Think Outside the Bag

Get all the benefits of tea without curing up with a cup.
By Bryce Edmonds

Talk about a serendipitous event: Legend has it that chance brewed the first tea when Camellia sinensis leaves blew into a pot of boiling water. It was 2737 BC, and the accidental teameister who boiled that water, Chinese Emperor Shen Nung, concluded the new brew gave “vigor of body, contentment of mind, and determination of purpose.”

True teas—white, green, oolong, and black—all come from this same ancient plant and contain varying levels of caffeine, tannins, trace elements, and vitamins, as well as a diverse array of antioxidant-packed polyphenols. But the hot summer months are hardly the ideal time to curl up with a cup of hot tea—and iced tea gets old after awhile. So we asked Heli Roy, PhD, RD, associate professor of nutrition at Louisiana State University School of Human Ecology, and Robert Wemischner, culinary educator and coauthor of Cooking With Tea (Periplus Editions, 2000), to give us creative ways to think outside the bag and still reap the health benefits of this ancient plant.

White tea
White tea leaves are actually the tender tips of the tea plant that are then quickly and lightly steamed or dried to stop the polyphenol-transforming oxidation process. As a result, white tea contains the most original polyphenol content of all tea varieties, making it a great ally in the fight against aging and disease. Studies have also found that white tea defends against staphylococcus and streptococcus infections, pneumonia, and dental caries—and researchers have begun to discover even greater health benefits for white tea versus the well-studied green variety.
Steep time: 1 to 3 minutes at 165 to 185 degrees (just as the water begins to steam)
Cooked to a tea: White tea’s delicate flavor makes it difficult to cook with, but it works well as an accompaniment to food. Drink a cup of white tea with either poached pears or ginger ice cream to enhance the flavors of both.

Green tea
Slightly more processed than white tea, green tea leaves are steamed
and/or pan-fired to stop oxidation, and then rolled and dried to remove the remaining moisture. While green tea retains fewer original polyphenols than white tea because of this extra processing, it has an abundance of epigallocatechin gallate (EGCG), a powerful disease-fighting polyphenol that acts as an antioxidant. In fact, according to research, this “superfood” may inhibit cancer growth, reduce cardiovascular disease and cholesterol, and help control weight.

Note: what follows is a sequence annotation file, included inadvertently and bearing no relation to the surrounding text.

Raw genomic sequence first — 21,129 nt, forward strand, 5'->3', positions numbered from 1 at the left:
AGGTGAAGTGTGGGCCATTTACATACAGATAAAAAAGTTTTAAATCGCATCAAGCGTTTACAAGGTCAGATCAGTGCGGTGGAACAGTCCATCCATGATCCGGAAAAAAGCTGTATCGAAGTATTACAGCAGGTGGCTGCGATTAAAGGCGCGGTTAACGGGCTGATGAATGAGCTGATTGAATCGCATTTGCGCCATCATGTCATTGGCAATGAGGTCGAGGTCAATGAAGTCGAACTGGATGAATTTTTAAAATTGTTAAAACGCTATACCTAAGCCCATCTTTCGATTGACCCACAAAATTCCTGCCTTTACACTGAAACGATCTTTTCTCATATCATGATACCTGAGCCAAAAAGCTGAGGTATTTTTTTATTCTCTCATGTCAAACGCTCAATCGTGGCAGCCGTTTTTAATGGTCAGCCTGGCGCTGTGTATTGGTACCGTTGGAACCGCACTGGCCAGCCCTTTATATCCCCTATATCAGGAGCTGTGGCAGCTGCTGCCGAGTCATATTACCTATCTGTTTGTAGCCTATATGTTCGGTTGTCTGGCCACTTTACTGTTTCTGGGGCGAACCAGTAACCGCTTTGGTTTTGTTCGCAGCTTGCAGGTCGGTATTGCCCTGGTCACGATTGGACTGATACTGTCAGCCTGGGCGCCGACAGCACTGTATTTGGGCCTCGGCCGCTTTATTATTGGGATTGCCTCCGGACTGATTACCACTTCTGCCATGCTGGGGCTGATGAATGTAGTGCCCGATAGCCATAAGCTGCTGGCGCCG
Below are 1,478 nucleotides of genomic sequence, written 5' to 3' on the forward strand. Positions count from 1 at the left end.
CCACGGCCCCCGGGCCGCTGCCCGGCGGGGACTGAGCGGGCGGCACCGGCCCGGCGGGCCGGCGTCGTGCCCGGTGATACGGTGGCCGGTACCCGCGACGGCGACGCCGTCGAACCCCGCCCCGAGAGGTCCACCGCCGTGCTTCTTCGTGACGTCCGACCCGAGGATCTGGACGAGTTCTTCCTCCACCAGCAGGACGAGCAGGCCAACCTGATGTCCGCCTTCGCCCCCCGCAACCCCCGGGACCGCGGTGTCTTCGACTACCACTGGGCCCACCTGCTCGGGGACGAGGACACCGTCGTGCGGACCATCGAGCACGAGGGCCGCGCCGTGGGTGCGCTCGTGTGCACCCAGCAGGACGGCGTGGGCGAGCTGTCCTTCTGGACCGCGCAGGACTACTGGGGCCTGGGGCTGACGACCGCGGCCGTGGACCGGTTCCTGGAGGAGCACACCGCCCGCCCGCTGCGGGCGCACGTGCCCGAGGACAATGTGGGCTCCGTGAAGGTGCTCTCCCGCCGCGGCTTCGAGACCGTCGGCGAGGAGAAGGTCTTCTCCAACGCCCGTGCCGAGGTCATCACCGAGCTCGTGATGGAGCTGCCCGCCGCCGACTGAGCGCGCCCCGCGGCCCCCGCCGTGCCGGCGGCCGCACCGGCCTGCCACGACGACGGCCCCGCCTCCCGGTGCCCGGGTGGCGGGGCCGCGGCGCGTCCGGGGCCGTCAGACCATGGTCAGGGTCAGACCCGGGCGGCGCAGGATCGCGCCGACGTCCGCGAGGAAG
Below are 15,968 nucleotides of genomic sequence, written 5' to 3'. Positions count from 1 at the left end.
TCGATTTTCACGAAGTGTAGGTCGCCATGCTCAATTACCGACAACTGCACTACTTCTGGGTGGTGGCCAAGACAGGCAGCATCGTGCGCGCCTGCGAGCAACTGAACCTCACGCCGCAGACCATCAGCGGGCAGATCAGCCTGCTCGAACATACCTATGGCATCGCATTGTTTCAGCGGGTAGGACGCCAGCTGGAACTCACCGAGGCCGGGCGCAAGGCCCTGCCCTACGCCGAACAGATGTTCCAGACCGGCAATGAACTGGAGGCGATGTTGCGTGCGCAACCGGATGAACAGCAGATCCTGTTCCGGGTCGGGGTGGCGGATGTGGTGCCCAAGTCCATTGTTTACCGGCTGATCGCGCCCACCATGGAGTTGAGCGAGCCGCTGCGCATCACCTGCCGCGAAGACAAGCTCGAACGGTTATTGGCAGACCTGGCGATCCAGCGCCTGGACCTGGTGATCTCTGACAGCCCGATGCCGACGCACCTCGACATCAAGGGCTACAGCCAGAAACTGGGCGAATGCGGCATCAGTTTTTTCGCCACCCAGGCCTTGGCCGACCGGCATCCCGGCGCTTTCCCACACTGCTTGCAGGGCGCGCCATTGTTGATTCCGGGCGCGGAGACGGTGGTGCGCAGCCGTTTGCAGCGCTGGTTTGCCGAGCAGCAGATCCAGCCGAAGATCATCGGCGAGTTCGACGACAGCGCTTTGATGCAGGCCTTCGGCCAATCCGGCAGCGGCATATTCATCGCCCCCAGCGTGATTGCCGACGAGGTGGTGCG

Steep time: 2 to 3 minutes at 165 to 185 degrees (just as the water begins to steam)
Cooked to a tea: Sauté delicate seafood, such as scallops and shrimp, in a dash of olive oil and green tea. Or create a comforting Japanese-style soup of udon noodles, several mushroom varieties, tofu, and green tea.

The leaves used for oolong-style tea are partially oxidized to a level somewhere between green and black teas, and then dried. Because of this process, the tea contains even fewer original polyphenols than white and green tea, but it’s certainly no health slouch: Studies show oolong tea lowers plasma glucose in those with type-2 diabetes, boosts metabolism, and promotes weight loss.
Steep time: 3 to 5 minutes at 180 to 195 degrees (just under boiling)
Cooked to a tea: Oolong works well as a poaching broth for white-flesh fish such as monkfish, lobster, and scallops, which all pair well with oolong’s naturally sweet flavor. Oolong can also be used in place of black tea as a spice and to braise meat.

Black tea
Black tea is fully oxidized and dried, and this fermentation transforms many of the tea’s original polyphenols into theaflavins and thearubigens, two compounds that do more than just give black tea its dark color and distinctive flavor. Studies suggest black tea reduces the risk of Parkinson’s disease, stroke, and coronary heart disease.
Steep time: 3 to 5 minutes at 210 to 212 degrees (just boiling)
Cooked to a tea: Create a spice rub for grilling chicken, fish, and veggies with full-bodied black tea leaves (Assam or Kenyan), ground ginger, coriander, black peppercorns, brown sugar, and salt. Black tea also makes a great red wine substitute when cooking.

Bryce Edmonds is a freelance writer in Los Angeles.

Quick tip! Enjoy stronger flavor? Don’t steep longer; steep more. Steeping tea for a longer period of time brings out the tannins, and thus unpleasant bitterness. Steeping more tea will add body to your brew.